By Logan Ma
For more than a thousand years, the minaret of the Aleppo’s Great Mosque towered over the old city. Standing over the reputed burial place of John the Baptist’s father, the ancient structure had long withstood the test of time, enduring countless natural disasters and foreign invaders. But amid heavy fighting last month, an explosion rocked the mosque complex and a thousand years of history came toppling down. The minaret, regarded as an architectural masterpiece, was no more. Sadly, this is not an isolated incident.
The Syrian civil war has gone on for more than two years. In that time, fighting between rebels and government forces loyal to Bashar al-Assad have claimed the lives of at least 80,000 Syrians. But there is more than a human cost to the ongoing conflict. Syria has been a crossroads of religion and culture for millennia and some of the earliest human societies emerged from its fertile plains. Damascus, once center of the mighty Umayyad caliphate, is one of the longest continuously inhabited sites in the world. With magnificent cities such as Palmyra and Antioch straddling some of the richest trade routes of the time, the region was a key province of the Roman Empire. The Apostle Paul famously converted to Christianity on the road to Damascus and some of the country’s mosques have been in use since the time of Muhammad. Six sites have been named UNESCO World Heritage Sites. But with the conflict between rebels and government forces escalating, Syria’s rich cultural and archeological heritage is increasingly vulnerable to destruction.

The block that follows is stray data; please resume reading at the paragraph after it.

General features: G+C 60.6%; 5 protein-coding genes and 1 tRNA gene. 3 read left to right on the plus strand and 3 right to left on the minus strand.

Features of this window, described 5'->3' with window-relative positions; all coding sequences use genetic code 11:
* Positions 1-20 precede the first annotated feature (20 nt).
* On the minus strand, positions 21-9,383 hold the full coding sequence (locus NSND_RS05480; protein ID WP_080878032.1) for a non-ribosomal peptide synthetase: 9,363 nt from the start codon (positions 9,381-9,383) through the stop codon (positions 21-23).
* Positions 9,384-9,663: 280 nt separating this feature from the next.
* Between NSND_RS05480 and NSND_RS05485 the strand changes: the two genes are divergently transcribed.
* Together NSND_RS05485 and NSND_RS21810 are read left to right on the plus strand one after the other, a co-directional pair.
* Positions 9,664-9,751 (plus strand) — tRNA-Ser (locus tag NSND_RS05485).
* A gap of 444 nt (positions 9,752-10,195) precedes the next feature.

Normally, Syria’s Directorate General of Antiquities and Museums oversees the maintenance and preservation of its archeological heritage. In peacetime, its efforts have been relatively successful. But since unrest began in 2011, the DGAM’s ability to carry out its mission has been increasingly compromised. It is difficult to ascertain the level of damage inflicted on Syria’s cultural and archeological sites, but scattered reports suggest wanton destruction of archeological and cultural sites reminiscent of the losses suffered by Iraq in the chaos following Saddam Hussein’s overthrow. Like in Iraq after the U.S. invasion, looters are taking advantage of the breakdown of order to pillage archeological sites and museums and selling artifacts on the black market. Meanwhile, several sites of cultural value have become battlegrounds between rebels and government forces.
Syria’s largest city, Aleppo, is home to an Old City that UNESCO added to its World Heritage list in 1986 in recognition for its “rare and authentic Arab styles.” Until two years ago, it was a living museum. Now it has become a battleground, with rebels and government forces fighting for every inch of territory. The Citadel of Aleppo, a medieval fortress, sustained shelling and has since become a staging ground for Syrian troops. In its heyday, the Al-Madina souq, or open-air market, was a bustling trading hub on the Silk Road. Now the market, the largest of its kind in the world, is a ruin, consumed by fire amid skirmishes between rebels and loyalists in 2012. Hardly any part of the old city has been left untouched by the fighting, a somber occurrence repeated all too often in the rest of Syria.